Archaeologists discovered a rare structure called a nilometer in the ruins of the ancient city of Thmuis in Egypt’s Delta region. The nilometer was used to predict harvest and set taxes linked to the rise and fall of the Nile River. The device was constructed during the 3rd century B.C. and was used for roughly a thousand years to calculate the water level of the river during the annual flooding of the Nile. Fewer than two dozen of the devices are known to exist.
The archaeologists from University of Hawaii suspect it was originally located within a temple complex. Made from large limestone blocks, the nilometer was a circular well roughly 2.4 meters in diameter with a staircase leading down into its interior. It was connected with the Nile via a channel or it could have measured the water table as a proxy for the strength of the river. The site of the nilometer was likely part of a sacred temple complex where priests used the structure to predict the seasonal floods and farmers left offerings in hopes of winning the river god’s favour.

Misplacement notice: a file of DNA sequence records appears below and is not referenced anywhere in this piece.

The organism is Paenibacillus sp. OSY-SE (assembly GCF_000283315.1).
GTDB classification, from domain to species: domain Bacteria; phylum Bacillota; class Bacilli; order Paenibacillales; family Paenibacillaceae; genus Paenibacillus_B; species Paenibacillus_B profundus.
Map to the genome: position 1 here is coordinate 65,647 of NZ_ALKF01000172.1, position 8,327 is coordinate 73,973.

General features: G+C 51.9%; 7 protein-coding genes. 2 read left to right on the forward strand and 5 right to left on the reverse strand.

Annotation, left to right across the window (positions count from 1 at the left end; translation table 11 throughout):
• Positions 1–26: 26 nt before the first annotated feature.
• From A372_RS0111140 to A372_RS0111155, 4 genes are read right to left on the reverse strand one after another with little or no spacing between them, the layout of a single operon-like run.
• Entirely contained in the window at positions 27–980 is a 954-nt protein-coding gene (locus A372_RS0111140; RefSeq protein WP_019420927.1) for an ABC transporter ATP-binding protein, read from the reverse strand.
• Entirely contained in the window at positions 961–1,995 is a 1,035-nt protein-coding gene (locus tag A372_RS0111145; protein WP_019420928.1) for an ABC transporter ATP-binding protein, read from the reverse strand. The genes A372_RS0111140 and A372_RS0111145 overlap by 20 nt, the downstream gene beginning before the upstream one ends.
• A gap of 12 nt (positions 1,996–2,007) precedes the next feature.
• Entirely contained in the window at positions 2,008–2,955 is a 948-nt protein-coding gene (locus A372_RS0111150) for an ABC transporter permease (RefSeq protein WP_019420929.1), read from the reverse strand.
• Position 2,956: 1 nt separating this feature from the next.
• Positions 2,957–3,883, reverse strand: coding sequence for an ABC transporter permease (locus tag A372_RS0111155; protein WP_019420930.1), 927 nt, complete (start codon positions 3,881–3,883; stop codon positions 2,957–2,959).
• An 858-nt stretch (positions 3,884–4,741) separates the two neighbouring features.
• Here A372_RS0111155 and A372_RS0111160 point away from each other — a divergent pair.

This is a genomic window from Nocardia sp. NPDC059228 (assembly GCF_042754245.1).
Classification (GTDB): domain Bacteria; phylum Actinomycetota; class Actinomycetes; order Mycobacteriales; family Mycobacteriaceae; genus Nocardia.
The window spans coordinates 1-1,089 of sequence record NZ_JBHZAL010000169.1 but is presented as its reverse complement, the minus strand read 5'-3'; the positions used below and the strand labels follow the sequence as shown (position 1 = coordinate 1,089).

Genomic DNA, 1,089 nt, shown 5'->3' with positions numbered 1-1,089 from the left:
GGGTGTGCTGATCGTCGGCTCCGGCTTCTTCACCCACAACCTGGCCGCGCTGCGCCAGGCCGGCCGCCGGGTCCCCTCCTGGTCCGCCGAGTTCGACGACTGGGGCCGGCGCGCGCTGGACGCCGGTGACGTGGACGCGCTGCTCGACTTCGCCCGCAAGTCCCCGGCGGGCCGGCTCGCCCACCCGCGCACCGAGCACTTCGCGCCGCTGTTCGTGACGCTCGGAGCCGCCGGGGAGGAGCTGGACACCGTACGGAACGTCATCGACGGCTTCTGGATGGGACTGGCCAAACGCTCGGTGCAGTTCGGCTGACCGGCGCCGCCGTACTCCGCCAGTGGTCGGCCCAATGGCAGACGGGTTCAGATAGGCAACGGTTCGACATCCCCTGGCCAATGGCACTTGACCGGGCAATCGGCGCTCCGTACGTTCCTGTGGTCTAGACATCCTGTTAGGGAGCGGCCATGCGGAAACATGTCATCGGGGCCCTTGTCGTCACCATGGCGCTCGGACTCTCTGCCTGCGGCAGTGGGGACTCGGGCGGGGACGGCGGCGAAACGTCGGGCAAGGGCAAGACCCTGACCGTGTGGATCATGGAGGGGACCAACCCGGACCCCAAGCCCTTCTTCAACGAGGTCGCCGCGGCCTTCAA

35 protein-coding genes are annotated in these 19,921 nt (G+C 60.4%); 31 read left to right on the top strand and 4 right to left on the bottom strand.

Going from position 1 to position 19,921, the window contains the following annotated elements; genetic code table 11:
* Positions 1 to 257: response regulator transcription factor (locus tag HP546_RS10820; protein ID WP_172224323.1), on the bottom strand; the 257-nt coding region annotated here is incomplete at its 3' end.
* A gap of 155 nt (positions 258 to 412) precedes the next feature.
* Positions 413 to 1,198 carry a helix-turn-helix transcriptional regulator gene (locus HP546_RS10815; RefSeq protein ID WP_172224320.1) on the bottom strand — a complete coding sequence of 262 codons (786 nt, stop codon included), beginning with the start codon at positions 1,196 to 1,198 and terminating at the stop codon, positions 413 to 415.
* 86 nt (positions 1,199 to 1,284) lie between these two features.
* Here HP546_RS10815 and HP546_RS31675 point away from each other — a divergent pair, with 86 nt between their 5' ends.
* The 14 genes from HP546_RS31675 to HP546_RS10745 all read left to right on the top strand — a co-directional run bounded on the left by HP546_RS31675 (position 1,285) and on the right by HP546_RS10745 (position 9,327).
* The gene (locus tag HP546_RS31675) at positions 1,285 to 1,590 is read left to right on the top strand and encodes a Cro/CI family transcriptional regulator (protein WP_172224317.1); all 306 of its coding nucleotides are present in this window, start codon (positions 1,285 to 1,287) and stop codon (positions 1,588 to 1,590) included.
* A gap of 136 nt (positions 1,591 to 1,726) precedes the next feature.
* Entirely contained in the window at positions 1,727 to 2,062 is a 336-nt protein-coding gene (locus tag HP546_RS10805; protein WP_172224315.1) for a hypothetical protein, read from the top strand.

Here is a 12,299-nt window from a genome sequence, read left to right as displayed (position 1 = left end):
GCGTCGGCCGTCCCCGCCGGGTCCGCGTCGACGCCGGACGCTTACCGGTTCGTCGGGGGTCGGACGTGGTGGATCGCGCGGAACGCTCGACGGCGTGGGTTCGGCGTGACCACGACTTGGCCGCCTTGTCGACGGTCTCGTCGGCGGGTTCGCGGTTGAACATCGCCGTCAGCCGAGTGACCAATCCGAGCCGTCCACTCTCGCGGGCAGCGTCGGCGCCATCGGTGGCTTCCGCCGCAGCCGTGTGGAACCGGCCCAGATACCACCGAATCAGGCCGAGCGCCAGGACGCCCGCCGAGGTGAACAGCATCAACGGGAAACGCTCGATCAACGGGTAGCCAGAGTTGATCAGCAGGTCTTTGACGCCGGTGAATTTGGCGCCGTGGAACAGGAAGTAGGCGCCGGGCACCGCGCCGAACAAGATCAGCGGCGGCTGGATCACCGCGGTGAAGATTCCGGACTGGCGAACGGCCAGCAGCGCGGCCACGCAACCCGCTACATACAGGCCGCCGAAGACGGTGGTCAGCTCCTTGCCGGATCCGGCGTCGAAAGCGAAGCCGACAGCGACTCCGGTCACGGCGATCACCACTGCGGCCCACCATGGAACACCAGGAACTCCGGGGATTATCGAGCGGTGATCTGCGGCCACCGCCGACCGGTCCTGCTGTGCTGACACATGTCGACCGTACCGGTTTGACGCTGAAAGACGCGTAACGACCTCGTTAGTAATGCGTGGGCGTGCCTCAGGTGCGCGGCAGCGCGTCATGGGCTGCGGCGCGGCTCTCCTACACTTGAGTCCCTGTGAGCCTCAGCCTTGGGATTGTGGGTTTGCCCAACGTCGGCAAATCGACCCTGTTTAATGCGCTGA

(after National Geographic)